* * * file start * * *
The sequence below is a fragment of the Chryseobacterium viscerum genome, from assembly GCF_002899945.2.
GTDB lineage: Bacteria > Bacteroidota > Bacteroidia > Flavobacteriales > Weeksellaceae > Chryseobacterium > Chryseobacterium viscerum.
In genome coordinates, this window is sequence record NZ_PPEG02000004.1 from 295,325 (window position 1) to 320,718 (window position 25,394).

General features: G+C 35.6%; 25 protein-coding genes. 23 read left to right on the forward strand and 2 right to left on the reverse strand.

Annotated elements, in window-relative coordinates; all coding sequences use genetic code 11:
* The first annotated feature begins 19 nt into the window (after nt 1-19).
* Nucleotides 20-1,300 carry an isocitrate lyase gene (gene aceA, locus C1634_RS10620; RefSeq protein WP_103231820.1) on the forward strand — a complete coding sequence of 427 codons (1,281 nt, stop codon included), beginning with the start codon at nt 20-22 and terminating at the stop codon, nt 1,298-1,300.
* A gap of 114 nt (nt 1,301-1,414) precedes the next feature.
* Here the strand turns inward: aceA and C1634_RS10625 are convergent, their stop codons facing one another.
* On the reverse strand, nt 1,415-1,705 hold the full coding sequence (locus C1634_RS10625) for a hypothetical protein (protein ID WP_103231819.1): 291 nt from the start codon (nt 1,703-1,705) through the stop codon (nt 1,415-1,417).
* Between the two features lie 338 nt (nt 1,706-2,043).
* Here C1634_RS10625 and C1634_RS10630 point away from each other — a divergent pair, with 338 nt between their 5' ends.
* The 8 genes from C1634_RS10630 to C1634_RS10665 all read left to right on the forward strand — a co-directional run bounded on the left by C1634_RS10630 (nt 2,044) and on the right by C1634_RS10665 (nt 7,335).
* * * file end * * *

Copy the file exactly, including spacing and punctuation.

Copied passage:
The sequence below is a fragment of the Chryseobacterium viscerum genome, from assembly GCF_002899945.2.
GTDB lineage: Bacteria > Bacteroidota > Bacteroidia > Flavobacteriales > Weeksellaceae > Chryseobacterium > Chryseobacterium viscerum.
In genome coordinates, this window is sequence record NZ_PPEG02000004.1 from 295,325 (window position 1) to 320,718 (window position 25,394).

General features: G+C 35.6%; 25 protein-coding genes. 23 read left to right on the forward strand and 2 right to left on the reverse strand.

Annotated elements, in window-relative coordinates; all coding sequences use genetic code 11:
* The first annotated feature begins 19 nt into the window (after nt 1-19).
* Nucleotides 20-1,300 carry an isocitrate lyase gene (gene aceA, locus C1634_RS10620; RefSeq protein WP_103231820.1) on the forward strand — a complete coding sequence of 427 codons (1,281 nt, stop codon included), beginning with the start codon at nt 20-22 and terminating at the stop codon, nt 1,298-1,300.
* A gap of 114 nt (nt 1,301-1,414) precedes the next feature.
* Here the strand turns inward: aceA and C1634_RS10625 are convergent, their stop codons facing one another.
* On the reverse strand, nt 1,415-1,705 hold the full coding sequence (locus C1634_RS10625) for a hypothetical protein (protein ID WP_103231819.1): 291 nt from the start codon (nt 1,703-1,705) through the stop codon (nt 1,415-1,417).
* Between the two features lie 338 nt (nt 1,706-2,043).
* Here C1634_RS10625 and C1634_RS10630 point away from each other — a divergent pair, with 338 nt between their 5' ends.
* The 8 genes from C1634_RS10630 to C1634_RS10665 all read left to right on the forward strand — a co-directional run bounded on the left by C1634_RS10630 (nt 2,044) and on the right by C1634_RS10665 (nt 7,335).